KU Hoops: A Fine Weekend

I hate it when my favorite team makes me look dumb.

I pick this as the year KU’s Big 12 title streak ends and they go out and win the conference by two games.

They lose their only effective big man going into the conference tournament, and have to play a team that dominated them twice, so I figure they’re either one-and-done or maybe win Thursday and lose Friday. So of course they cruise on Thursday, fight through a sloppy game Friday, and play their best game of the season Saturday to wrap up the tournament title and secure a #1 seed in the NCAA tournament in the process.

Thanks a lot, Jayhawks.

Last weekend was a fine weekend of hoops for my boys. That Saturday championship game against West Virginia was fantastic, one that will not get deleted off the DVR for awhile. And while it came with the usual caveats of small sample sizes, their three-game run erased a lot of questions about this team.

Malik Newman was amazing all weekend. He finally, consistently showed the talent that made him one of the best players in the country his senior year of high school. He was barely touching rim on his shots over the weekend. Hell, the ball barely touched his hands between pass and shot. He was locked in. It’s unrealistic to expect that performance in every game going forward. But he’s playing with a massive amount of confidence and if KU plays long enough, he should have another game like that in him.

Silvio De Sousa’s performance was a potential season-changer. We were all worried about how KU would do without Udoka Azubuike down low. Mitch Lightfoot had mixed results all weekend. But De Sousa, especially on Saturday, suddenly looked like a legit rotation player that can be counted on to play significant minutes in the NCAA tournament. The kid struggled so much to find his comfort zone since his arrival in late December. Even on the nights when he could stay on the court more than a few minutes, he often looked lost and uncertain. Suddenly this weekend KU was running plays for him, and they were working. He was getting rebounds no one on KU has gotten all year. He was the toughest player aside from Devonté Graham KU has had all year.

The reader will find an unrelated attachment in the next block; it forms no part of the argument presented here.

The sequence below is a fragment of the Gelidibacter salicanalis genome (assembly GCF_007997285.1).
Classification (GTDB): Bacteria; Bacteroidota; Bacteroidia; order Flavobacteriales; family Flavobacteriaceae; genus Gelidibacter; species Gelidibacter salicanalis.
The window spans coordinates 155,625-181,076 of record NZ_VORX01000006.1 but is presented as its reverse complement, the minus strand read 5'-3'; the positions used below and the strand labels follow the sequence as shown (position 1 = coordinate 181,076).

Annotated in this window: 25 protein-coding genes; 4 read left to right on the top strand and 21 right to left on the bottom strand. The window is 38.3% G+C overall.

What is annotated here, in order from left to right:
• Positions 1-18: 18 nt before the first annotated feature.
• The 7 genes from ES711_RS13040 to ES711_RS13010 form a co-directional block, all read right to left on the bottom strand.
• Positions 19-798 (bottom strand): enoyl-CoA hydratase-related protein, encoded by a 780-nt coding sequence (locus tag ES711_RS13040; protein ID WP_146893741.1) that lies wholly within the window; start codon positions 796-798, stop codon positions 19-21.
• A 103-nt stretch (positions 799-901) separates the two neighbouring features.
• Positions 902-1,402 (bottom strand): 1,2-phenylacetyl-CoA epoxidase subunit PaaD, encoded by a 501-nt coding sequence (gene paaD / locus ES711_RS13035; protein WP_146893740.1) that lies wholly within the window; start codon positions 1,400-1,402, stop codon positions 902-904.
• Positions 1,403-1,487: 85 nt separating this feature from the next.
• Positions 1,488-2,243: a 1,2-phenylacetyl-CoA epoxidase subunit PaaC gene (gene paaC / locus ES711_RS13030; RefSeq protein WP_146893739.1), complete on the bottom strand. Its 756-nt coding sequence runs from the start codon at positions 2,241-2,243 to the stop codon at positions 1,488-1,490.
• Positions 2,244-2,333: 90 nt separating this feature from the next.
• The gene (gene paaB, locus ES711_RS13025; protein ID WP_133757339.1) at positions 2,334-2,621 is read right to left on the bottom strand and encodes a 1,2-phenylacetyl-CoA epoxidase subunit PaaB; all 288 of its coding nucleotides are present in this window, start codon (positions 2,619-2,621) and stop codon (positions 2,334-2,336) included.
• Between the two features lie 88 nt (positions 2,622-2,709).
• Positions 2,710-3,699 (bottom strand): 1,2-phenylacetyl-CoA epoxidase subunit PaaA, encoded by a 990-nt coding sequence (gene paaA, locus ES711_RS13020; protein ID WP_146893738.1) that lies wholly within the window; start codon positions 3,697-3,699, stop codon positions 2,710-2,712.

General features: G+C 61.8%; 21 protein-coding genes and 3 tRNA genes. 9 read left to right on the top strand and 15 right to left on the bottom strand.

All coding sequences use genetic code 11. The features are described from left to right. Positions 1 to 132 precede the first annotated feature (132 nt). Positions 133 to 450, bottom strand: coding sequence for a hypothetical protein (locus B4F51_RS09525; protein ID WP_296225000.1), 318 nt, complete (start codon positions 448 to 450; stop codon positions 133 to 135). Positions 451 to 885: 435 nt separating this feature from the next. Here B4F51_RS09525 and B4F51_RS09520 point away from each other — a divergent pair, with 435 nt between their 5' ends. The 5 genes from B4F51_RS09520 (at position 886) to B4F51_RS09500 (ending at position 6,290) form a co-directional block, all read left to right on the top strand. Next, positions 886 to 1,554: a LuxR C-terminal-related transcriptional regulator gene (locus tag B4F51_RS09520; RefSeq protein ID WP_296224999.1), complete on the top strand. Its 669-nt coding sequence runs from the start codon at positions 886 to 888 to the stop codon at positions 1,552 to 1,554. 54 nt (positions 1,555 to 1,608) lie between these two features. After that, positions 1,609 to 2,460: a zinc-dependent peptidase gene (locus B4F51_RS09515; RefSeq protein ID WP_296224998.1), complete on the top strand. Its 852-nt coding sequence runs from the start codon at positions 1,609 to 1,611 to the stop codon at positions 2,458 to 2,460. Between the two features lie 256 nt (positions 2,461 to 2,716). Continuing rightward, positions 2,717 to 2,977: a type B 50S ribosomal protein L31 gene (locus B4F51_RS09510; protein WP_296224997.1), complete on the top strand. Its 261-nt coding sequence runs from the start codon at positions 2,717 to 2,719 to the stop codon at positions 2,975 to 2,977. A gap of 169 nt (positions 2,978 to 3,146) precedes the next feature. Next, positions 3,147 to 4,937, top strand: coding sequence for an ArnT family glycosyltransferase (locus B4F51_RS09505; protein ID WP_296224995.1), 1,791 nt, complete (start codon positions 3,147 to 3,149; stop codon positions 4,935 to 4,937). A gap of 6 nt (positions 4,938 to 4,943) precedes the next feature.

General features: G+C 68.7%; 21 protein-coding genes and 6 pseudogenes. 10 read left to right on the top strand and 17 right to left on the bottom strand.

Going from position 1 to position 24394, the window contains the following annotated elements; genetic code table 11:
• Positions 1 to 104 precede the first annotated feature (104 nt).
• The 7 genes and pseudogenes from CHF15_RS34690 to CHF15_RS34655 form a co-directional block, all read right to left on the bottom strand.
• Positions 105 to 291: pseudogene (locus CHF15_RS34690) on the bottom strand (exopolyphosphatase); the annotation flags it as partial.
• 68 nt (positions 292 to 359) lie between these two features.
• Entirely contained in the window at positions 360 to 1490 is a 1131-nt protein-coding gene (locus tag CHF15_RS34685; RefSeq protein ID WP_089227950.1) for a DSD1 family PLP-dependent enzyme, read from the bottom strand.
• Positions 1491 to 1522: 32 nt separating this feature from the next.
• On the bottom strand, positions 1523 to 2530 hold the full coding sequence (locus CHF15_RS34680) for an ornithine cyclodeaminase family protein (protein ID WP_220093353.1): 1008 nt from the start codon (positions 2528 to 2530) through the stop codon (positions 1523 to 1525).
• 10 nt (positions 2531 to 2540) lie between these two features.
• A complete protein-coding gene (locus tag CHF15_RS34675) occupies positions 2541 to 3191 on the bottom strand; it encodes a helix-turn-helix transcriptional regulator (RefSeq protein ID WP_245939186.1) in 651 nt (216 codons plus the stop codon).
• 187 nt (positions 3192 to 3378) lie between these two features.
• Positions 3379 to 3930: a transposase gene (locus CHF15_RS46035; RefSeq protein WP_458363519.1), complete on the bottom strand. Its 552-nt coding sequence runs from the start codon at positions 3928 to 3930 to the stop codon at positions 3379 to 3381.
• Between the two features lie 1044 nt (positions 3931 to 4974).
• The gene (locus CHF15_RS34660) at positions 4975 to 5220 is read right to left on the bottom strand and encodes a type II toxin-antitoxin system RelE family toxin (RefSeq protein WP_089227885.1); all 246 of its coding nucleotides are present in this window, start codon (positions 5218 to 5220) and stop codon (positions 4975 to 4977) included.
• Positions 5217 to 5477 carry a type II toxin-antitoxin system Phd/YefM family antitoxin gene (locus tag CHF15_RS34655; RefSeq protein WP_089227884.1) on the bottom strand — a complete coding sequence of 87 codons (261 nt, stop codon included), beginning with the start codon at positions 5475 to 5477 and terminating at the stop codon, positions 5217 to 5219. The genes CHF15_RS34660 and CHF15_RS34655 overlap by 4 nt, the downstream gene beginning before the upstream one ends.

Like Newman, you can’t expect De Sousa to go 8–8 from the field and grab 12 rebounds every night. And I think he benefitted from already having prepared for and played against West Virginia twice. He may not look as comfortable against NC State or Seton Hall Saturday with only a day to watch film.[1] But he is a guy you can now expect to play 10–15 minutes. If he can stay on the high end of that range, and be effective on the boards, he’s a game-changer for KU, shoring up one of their biggest weak spots.

Throw in another wonderful weekend from Devonté Graham, including a career-defining sequence late in the championship game,[2] and suddenly I was feeling awfully good about my team’s chance in the NCAAs. Before I was just hoping they could survive the first weekend. Now I was thinking if they play smart they should be in the Elite 8 for a third-straight year at minimum. Play at even 85–90% of what they played Saturday and they were a Final Four team.

All that assumed that Azubuike will be ready to play by Saturday and came before seeing the brackets.

After seeing the brackets, I think KU has a pretty good draw on their half of the Midwest Region. I woke up today to a bunch of talk about Penn being the best 16 seed in years. I’m sure they’re a fine team, but they’ve played one team anywhere near KU’s quality this year, Villanova, and lost handedly. It being March, I’m sure they’ll ugly up the game and make it closer than it should be. But Devonté isn’t ending his career by being part of the first #1 seed to ever lose to a #16.

In the second round both Seton Hall and NC State represent threats. Seton Hall can be really good when they’re on. They have two players that will pose big threats to KU. And NC State is a really solid team that has a lot of great wins this year.

But Devonté isn’t letting Seton Hall get the best of him, and he’s not ending his career by losing to his hometown team.